Kazanka, or Kazan prison psychiatric hospital of the NKVD of the USSR. A very secret hospital of the Soviet punitive psychiatry. The first in the "country of the happiest workers." First in the world. The neutralization of the unwanted by means of cerebralism, however, was always and everywhere. And in the USA, and in China, and in Germany.
Under many totalitarian regimes. Why is there - when there were no regimes. During the beginning of the violent Christianization of Russia and the centralization of state power, for example. Not for the sake of self-interest, but by the decree of the Kiev prince Vladimir (996), dissidents were placed in monasteries. Already at the end of the 11th century, “strong dungeons” appeared in the monasteries of Kiev for especially violent ones. But that was, of course, not psychiatry - only "a storehouse of absolute truth", that is, the word of God.
Psychiatry as such appeared only at the beginning of the 19th century. And immediately attracted the attention of the "rulers of the Russian land." After reading the famous "Philosophical Letter" by Peter Chaadaev, Nicholas I imposed a resolution: "After reading the article, I find that its content is a mixture of impudent nonsense, worthy of the insane …" The gendarmerie reacted instantly, declaring the rebel-philosopher insane.
It is believed that any totalitarian regime in general is the first condition for the existence of punitive psychiatry. The more despotic the power, the more control it needs and the more paranoia it is gripped by. And there is nothing more effective than using psychiatry - an incomprehensible, vague area for the majority, where norm and pathology are often inseparable from each other. It's so convenient to catch dissenters in troubled waters.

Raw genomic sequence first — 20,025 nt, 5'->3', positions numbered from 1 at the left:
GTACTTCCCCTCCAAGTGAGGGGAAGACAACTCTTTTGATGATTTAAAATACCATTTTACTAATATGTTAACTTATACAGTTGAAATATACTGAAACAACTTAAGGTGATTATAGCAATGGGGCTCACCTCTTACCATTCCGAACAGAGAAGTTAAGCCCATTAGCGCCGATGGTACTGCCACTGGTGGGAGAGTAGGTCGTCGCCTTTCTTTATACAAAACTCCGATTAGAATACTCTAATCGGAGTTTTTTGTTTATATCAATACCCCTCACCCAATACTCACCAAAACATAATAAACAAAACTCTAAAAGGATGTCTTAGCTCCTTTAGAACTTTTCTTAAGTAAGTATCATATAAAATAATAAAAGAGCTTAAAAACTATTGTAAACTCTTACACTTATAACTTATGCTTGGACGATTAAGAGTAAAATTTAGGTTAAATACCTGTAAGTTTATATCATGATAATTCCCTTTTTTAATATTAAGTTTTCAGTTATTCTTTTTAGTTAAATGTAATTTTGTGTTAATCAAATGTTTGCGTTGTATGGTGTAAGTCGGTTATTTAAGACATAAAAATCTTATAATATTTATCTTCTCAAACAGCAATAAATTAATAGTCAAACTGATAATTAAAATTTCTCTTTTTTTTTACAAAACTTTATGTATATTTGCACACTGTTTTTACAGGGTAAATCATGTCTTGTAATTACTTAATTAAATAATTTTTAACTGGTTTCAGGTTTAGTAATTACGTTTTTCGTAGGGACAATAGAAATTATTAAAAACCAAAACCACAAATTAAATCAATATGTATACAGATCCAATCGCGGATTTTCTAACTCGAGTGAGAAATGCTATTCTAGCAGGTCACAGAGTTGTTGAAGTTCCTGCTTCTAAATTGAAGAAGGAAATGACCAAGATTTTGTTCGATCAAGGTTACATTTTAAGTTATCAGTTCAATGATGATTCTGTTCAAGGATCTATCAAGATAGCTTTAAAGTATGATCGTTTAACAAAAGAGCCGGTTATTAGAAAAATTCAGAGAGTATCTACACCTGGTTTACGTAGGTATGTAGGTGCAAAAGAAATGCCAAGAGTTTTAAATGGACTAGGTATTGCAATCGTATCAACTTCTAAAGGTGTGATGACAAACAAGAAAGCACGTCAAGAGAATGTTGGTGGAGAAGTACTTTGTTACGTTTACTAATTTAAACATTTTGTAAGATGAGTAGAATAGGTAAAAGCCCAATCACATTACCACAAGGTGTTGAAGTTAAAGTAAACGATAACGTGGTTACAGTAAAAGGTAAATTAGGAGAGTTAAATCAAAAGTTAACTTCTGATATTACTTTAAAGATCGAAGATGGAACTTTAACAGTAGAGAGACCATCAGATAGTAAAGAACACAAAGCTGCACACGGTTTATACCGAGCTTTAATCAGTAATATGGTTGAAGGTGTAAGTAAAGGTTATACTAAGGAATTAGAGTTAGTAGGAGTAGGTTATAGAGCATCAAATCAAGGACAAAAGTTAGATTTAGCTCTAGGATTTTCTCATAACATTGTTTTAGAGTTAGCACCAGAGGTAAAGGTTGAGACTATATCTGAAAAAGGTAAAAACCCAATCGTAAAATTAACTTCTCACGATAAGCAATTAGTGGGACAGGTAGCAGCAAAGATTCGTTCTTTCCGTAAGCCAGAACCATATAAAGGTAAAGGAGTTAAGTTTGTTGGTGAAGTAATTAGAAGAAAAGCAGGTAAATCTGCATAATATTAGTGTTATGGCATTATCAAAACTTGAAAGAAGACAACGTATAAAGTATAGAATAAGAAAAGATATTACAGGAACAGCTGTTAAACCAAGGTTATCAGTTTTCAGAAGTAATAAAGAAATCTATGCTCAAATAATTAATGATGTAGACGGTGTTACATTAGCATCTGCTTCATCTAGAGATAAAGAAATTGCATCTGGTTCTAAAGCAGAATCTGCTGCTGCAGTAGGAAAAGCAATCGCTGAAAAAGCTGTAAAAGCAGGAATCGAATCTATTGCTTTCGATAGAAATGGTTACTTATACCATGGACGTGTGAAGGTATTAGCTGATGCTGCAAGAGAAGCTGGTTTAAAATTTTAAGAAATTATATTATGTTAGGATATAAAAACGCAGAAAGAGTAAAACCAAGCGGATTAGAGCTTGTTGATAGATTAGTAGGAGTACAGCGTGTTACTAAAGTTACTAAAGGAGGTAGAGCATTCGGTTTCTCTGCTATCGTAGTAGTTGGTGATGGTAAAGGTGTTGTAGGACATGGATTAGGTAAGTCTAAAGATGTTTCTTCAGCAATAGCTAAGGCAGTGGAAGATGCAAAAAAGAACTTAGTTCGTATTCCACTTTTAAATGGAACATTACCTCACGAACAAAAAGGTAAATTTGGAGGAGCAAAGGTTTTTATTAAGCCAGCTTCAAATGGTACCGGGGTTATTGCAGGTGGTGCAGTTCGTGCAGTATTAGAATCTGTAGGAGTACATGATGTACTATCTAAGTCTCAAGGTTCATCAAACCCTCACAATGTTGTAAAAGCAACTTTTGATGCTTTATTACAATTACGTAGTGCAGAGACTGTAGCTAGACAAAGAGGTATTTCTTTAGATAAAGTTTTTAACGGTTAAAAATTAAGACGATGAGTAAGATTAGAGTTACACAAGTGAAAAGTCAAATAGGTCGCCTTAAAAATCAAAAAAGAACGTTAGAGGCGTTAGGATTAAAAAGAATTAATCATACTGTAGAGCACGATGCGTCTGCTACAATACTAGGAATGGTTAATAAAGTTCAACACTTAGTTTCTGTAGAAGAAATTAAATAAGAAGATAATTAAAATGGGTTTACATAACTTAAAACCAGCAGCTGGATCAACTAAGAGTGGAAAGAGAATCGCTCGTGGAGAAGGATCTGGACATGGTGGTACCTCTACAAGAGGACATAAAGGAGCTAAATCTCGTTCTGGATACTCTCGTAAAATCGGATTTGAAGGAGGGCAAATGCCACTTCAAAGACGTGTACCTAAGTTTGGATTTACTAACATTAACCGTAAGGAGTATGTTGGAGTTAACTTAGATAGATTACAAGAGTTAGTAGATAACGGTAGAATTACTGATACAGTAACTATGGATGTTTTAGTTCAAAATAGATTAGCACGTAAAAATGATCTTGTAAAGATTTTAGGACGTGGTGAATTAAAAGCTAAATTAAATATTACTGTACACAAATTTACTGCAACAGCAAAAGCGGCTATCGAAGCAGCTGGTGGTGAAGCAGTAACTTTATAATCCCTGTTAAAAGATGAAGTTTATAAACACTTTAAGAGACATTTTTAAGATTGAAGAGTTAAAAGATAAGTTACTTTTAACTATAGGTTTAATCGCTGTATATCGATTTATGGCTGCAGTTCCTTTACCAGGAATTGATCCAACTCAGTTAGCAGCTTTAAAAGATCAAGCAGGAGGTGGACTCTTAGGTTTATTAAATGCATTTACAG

Another condition is the close connection between psychiatry and politics, the absence of an appropriate legal framework regulating psychiatric care in the country. Add to this the ideologization of science, the breakaway from the achievements of world psychiatry, the use of powerful drugs that cause severe side effects, etc. And voila - the field is ready for cultivating punitive brain science.
Classics of the genre
Of course, the "dump truck". In the sense of the USSR. Felix Edmundovich Dzerzhinsky is considered the founding father, the founder of punitive psychiatry in the Land of the Soviets. His first victim was Maria Spiridonova, a terrorist revolutionary, leader of the Left Socialist Revolutionaries. In 1921, Iron Felix wrote to Samsonov, the head of the Cheka's Secret Department: “We need to get in touch with Obukh and Semashka (the main medical functionaries of the Bolsheviks. - NS) to place Spiridonova in a psychiatric home, but on the condition that she is not stolen or escaped from there. Security and surveillance should have been organized sufficient, but in a disguised form. The sanatorium should be such that it would be difficult to escape from it also due to technical conditions. When you find one and outline a specific plan, report to me."
And the functionaries reported: "Hysterical psychosis, a serious condition, life-threatening." The diagnosis was made by the luminary of Russian psychiatry, Professor Pyotr Ganushkin, who is always "ready for services." But en masse the "58s" (those who passed the 58th article) began to reeducate only since 1935, when the "special corps" of the Kazan psychiatric hospital was formed, which since 1939 has passed into the full subordination of the NKVD …
She will pass -
Both democracy and glasnost.
And that's when the state security
Will remember your names.
And then the Institute of Forensic Psychiatry named after V.I. Serbian. The one who practiced the method of caffeine-barbiturate disinhibition.He acted like this: first, the patient was put into a state of inhibition, and then, during the forensic examination, he became talkative, like a magpie. Later, the institute began its own development of medications that blunt self-control over the statements of those who underwent forensic medical examination. And many passed it, and then ended up directly in hospital beds. A hospital, however, could hardly be called a hospital. According to Sergei Pisarev, a member of the CPSU, a propagandist of the Sverdlovsk District Committee of the CPSU in Moscow, Sergei Pisarev, patients could not see their relatives, they could not even go out into the corridor, the cells were locked, there were bars on the windows, behind them were booths with dogs and hundreds of jailers. Psychiatrists are “morally corrupted people, accomplices in the reprisal of innocent people. They are not engaged in any treatment. All the time is spent on spying and scribbling."